I opened Google, typed in ‘long distance runs in Moscow’ and found a half-marathon competition in August. I’ve never ran a half-marathon before (or any distance, in fact), so I didn’t even know what distance it is.
It said 21.1K. I looked at my Strava account. The longest I’ve ran was 7K so far, and it was with great difficulty. How could I possibly run 21.1K in 2 months’ time?
But I did.
Over the next 2 months I’ve trained regularly on my own, and by the beginning of August, I’ve completed my first half-marathon. And over the next few months I’ve ran several more. In the process, I’ve lost 15KG and am now in the best shape of my life.
Here’s how I did it.
In the Beginning: Build a System With Principles
When you set yourself an ambitious goal — you’ve got to build a system around it. Having a system in place allows your brain to focus on other things, while you still keep on getting progress.
And every system at its core has principles. Here are the key principles for long-distance running that I’ve created for myself (and I found many similarities among other runners):
- You run every single day. No matter what happens, you get up and you run.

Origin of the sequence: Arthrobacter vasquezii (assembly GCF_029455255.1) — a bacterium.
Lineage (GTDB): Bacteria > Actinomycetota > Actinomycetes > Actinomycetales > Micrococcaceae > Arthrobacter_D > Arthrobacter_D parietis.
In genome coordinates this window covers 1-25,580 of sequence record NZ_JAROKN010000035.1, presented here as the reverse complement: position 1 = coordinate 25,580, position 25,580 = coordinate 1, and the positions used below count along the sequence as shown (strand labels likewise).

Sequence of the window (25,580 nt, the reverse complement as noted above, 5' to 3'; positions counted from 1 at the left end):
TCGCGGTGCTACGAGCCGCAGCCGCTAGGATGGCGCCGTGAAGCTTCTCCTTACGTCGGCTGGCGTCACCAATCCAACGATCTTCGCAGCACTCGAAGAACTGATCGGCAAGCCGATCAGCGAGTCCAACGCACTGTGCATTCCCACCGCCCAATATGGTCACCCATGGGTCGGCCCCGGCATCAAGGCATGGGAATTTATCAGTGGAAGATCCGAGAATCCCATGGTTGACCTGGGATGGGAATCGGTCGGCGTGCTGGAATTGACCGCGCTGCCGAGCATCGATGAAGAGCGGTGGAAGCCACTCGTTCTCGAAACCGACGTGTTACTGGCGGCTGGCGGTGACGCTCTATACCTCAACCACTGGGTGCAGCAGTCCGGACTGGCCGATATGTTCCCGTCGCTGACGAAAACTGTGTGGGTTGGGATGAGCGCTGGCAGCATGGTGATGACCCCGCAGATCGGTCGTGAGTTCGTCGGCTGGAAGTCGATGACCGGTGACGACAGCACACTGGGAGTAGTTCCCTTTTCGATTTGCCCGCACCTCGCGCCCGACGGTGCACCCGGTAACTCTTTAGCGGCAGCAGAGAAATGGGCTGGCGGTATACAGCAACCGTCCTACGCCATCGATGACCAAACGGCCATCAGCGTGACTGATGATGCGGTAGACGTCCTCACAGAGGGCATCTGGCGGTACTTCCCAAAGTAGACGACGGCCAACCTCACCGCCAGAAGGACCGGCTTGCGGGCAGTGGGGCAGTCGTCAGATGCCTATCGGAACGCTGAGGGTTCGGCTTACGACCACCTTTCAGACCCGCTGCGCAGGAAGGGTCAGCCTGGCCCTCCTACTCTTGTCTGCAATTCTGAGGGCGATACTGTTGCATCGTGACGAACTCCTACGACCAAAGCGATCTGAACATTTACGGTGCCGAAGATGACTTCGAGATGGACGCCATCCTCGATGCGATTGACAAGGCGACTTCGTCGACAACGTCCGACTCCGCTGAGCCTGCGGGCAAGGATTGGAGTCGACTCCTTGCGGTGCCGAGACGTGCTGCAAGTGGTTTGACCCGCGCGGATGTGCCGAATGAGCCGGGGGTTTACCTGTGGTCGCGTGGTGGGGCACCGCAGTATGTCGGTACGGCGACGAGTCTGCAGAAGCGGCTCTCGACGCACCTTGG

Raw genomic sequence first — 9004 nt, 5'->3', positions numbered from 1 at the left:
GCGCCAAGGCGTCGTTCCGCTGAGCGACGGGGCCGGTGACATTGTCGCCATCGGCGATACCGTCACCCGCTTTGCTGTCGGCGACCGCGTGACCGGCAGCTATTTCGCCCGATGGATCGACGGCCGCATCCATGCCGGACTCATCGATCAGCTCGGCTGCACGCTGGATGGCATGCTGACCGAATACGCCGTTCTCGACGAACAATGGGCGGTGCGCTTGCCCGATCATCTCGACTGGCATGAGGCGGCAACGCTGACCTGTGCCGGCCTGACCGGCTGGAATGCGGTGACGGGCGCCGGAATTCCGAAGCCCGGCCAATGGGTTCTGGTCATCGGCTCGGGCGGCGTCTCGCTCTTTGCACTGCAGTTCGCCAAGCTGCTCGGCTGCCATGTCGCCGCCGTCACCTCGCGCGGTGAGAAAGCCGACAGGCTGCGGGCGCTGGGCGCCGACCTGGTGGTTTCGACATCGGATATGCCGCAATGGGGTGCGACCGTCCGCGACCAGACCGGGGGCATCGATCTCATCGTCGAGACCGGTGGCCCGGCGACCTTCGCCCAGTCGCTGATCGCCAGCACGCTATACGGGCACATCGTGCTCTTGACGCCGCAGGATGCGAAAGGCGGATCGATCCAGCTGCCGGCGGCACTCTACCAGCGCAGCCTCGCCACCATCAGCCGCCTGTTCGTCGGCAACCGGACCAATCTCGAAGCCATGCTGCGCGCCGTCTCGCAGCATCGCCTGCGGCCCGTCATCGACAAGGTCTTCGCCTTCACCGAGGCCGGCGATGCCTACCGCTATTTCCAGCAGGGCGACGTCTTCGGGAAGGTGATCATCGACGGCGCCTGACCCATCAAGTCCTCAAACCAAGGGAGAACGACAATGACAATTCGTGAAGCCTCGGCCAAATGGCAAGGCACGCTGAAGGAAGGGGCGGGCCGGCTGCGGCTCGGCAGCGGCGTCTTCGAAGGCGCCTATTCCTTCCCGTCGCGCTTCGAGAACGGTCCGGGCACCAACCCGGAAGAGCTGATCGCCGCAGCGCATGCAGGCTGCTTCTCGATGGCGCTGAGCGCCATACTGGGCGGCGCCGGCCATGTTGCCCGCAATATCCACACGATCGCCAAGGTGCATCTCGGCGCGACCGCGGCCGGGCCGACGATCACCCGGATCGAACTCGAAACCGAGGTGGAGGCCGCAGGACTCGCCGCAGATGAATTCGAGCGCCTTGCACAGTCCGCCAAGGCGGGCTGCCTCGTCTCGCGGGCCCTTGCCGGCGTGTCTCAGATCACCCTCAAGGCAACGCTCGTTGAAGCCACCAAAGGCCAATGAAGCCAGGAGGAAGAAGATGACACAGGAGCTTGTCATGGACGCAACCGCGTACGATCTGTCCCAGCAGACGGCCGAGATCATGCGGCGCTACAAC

- When you run, you don’t stop. If you feel tired, slow down. But don’t stop.
(Running differs from walking not only in speed, but in technique — during running, there’s a moment in time when both of your feet are in the air, while in walking there is always one foot on the ground)
- You track your progress daily. And increase the mileage (or number of kilometers) every month. 100K per month is solid. 150K per month is fantastic. Run 200K per month and you’re golden.
Once I had these principles in place, I started training.
Month #1. 103.744K per month
In May, me and my girlfriend decided to spend a whole month in Palermo, Sicily. It’s an exotic place (and I probably won’t ever go there again), but it was still a lot of fun. But most importantly, it was a great place to start running.
To track my runs, I used the Strava app and my Evernote.
Tracking is a cool little way to motivate yourself, as you wait for the moment when you log in today’s run and it gives you a rush of dopamine. Every time when you skip a run (and not write it down), you feel that you’ve let your Evernote down.